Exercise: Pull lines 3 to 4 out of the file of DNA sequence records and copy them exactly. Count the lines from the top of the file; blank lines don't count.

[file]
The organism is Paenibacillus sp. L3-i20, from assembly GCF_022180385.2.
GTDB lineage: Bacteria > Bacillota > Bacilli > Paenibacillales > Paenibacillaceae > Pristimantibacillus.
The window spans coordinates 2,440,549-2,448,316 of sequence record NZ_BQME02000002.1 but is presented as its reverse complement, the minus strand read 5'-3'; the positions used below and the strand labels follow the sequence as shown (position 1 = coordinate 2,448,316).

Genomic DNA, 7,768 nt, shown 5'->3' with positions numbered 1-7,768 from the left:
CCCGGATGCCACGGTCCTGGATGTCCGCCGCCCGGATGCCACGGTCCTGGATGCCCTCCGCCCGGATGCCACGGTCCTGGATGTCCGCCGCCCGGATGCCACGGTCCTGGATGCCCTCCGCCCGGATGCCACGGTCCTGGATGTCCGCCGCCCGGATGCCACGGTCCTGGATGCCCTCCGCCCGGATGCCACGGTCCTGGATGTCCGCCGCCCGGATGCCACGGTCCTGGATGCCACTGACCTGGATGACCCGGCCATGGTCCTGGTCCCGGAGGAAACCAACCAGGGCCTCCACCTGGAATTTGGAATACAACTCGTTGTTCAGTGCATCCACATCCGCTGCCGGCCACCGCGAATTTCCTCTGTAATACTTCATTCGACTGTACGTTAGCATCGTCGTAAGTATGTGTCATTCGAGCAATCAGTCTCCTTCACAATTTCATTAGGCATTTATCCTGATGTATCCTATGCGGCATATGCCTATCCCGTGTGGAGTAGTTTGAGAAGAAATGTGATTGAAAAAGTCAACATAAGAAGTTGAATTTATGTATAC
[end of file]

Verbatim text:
The window spans coordinates 2,440,549-2,448,316 of sequence record NZ_BQME02000002.1 but is presented as its reverse complement, the minus strand read 5'-3'; the positions used below and the strand labels follow the sequence as shown (position 1 = coordinate 2,448,316).

Genomic DNA, 7,768 nt, shown 5'->3' with positions numbered 1-7,768 from the left: